words by Alexandra Schweikart, Christopher Igel
pic by Nils Ohlendorf
A journey of discovery in Africa
After the fall of Robert Mugabe in December 2017, we explored the country to find mountains, and climbing routes that were previously considered unknown. The people of Zimbabwe welcomed us with open hearts and enjoyed our busy-ness – the ‘crazy Europeans’ who wanted to climb their mountains. We put up a total of 31 pitches graded between 6a and 7c+, many of them easy to moderate trad routes.
In the last few years we have travelled to many western-influenced countries like the US, Spain and New Zealand to find unclimbed rock, but this time we felt we should explore more unfamiliar cultures, something new, a trip of not knowing what tomorrow would bring! Southern Africa was our match, and we started to look for climbing destinations in Zimbabwe, Mozambique and Namibia.
In 2011, we’d shared a wonderful time with a group of climbers from South Africa who praised the great climbing potential in Zimbabwe. When we found out that a friend of ours, Jörg Helfrich, had already been there and was keen to go back, our destination was finally set. And Nils Ohlendorf came along to capture it all through his lens. Two weeks before our flight, a military coup and civil protest forced President Mugabe to step down. It is not the most settling thing to see your travel destination on the news − with tanks and troops on the streets – while you are in the throes of packing! Several locals assured us that everything would be alright and it turned out to be true. When we arrived, we felt the spirit of optimism!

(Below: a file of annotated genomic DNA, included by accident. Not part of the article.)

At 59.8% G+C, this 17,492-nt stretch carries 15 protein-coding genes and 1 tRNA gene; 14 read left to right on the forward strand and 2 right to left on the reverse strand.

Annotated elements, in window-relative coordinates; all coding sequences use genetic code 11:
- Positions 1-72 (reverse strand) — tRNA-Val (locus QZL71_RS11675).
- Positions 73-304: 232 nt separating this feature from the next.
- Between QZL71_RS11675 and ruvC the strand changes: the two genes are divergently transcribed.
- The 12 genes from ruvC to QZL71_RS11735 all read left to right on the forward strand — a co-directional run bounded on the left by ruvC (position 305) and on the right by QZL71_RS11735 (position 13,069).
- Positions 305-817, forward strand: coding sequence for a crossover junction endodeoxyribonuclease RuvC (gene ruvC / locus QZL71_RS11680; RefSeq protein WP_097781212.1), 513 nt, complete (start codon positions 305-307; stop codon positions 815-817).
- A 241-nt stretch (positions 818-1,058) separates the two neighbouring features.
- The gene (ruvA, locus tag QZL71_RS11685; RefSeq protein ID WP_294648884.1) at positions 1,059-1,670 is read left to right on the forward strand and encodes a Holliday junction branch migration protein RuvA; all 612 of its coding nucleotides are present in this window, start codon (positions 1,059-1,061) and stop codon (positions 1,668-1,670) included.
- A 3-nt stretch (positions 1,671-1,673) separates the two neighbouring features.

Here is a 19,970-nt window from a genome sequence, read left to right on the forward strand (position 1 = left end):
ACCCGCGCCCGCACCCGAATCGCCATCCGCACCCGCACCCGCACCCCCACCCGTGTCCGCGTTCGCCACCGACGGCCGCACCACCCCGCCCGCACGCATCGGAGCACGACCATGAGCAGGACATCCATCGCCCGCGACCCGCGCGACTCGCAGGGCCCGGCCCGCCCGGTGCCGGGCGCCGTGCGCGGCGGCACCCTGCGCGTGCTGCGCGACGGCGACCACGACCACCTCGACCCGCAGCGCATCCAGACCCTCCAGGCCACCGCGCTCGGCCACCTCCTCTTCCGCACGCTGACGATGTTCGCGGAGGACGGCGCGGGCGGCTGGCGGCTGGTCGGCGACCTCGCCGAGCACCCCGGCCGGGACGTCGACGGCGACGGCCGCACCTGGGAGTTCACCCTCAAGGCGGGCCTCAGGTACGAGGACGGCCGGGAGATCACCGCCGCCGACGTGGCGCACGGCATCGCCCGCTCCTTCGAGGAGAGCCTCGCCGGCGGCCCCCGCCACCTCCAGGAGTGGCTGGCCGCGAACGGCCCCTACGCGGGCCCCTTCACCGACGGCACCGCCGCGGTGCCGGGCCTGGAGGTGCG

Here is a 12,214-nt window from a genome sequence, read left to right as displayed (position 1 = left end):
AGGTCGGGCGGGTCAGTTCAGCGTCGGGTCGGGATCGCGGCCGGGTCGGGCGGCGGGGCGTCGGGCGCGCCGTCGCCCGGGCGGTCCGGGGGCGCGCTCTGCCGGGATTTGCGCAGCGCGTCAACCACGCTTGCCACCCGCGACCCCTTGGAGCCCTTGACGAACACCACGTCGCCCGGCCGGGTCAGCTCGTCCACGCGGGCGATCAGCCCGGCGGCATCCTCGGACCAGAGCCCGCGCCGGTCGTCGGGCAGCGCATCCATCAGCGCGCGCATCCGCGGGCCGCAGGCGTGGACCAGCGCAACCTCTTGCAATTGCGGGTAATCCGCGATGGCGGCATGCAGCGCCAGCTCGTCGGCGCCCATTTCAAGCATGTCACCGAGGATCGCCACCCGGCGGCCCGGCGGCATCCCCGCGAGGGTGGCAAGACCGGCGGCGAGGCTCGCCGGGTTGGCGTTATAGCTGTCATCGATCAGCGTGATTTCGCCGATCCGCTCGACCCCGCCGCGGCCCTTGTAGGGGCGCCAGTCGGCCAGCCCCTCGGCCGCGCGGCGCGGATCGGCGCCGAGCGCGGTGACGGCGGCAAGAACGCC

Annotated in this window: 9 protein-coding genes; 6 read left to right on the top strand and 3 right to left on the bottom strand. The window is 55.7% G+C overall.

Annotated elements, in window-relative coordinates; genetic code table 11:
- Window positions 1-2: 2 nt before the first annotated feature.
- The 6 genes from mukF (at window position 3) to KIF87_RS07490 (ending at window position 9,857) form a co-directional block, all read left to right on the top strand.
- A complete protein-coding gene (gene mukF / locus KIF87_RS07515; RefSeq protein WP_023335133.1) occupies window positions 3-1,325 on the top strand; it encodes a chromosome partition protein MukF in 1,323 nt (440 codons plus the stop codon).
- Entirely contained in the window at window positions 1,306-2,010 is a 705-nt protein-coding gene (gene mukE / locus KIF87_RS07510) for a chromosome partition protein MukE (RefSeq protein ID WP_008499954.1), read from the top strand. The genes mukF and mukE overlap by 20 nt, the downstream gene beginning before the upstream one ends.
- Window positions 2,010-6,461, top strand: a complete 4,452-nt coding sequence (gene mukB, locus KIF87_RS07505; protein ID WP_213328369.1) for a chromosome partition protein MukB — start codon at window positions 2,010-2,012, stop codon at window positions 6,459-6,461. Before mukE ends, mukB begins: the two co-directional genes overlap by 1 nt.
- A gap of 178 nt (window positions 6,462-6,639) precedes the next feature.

During our three-week trip, we found tons of granite rock, from small boulders to 300-metre pinnacles and domes with perfect cracks. We explored the mountains north of Harare and south of Bulawayo, the two main cities in the country. Basically, we were looking for rock formations we had seen on Google Maps and on pictures online. Members of the Zimbabwe Alpine Club generously shared information and pictures of unclimbed rocks in exchange for some lead climbing instructions and cam placing exercises on their local crag in Harare.